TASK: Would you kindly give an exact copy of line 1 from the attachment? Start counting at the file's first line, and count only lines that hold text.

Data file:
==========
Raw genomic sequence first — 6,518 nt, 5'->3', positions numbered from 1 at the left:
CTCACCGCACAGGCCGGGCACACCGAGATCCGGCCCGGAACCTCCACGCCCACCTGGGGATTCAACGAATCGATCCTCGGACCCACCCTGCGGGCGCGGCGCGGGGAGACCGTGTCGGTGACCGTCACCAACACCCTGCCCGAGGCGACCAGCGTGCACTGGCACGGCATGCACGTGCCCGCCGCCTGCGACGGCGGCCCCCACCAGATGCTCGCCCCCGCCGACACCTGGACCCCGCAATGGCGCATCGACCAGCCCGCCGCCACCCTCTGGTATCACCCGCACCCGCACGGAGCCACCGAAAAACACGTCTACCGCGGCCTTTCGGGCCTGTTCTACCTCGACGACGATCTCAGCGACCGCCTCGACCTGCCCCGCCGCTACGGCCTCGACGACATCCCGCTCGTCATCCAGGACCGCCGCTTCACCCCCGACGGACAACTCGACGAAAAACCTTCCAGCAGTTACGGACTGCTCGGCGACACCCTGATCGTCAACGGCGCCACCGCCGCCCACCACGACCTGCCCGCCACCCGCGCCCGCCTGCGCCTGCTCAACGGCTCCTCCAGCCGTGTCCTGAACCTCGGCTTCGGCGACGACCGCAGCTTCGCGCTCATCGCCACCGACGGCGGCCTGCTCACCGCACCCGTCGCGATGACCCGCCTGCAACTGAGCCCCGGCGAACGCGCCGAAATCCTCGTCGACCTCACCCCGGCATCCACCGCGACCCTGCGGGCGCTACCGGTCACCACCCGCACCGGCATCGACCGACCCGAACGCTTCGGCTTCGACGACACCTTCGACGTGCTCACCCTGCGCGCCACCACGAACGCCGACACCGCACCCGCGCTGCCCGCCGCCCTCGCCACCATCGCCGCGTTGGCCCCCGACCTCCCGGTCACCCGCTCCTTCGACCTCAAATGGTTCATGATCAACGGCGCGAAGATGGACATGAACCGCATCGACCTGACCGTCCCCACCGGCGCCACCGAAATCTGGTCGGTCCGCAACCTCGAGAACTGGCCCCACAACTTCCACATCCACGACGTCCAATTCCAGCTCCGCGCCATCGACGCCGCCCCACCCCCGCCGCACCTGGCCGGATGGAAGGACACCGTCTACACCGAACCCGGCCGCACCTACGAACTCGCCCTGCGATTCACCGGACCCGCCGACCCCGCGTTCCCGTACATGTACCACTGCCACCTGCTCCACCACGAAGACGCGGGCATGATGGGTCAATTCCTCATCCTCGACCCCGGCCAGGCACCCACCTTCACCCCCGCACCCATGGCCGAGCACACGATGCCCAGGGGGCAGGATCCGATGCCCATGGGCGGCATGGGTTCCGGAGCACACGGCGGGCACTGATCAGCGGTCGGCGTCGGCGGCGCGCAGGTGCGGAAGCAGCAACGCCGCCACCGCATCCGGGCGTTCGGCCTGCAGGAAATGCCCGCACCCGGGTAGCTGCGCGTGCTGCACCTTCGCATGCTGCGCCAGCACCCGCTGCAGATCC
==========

Raw genomic sequence first — 6,518 nt, 5'->3', positions numbered from 1 at the left: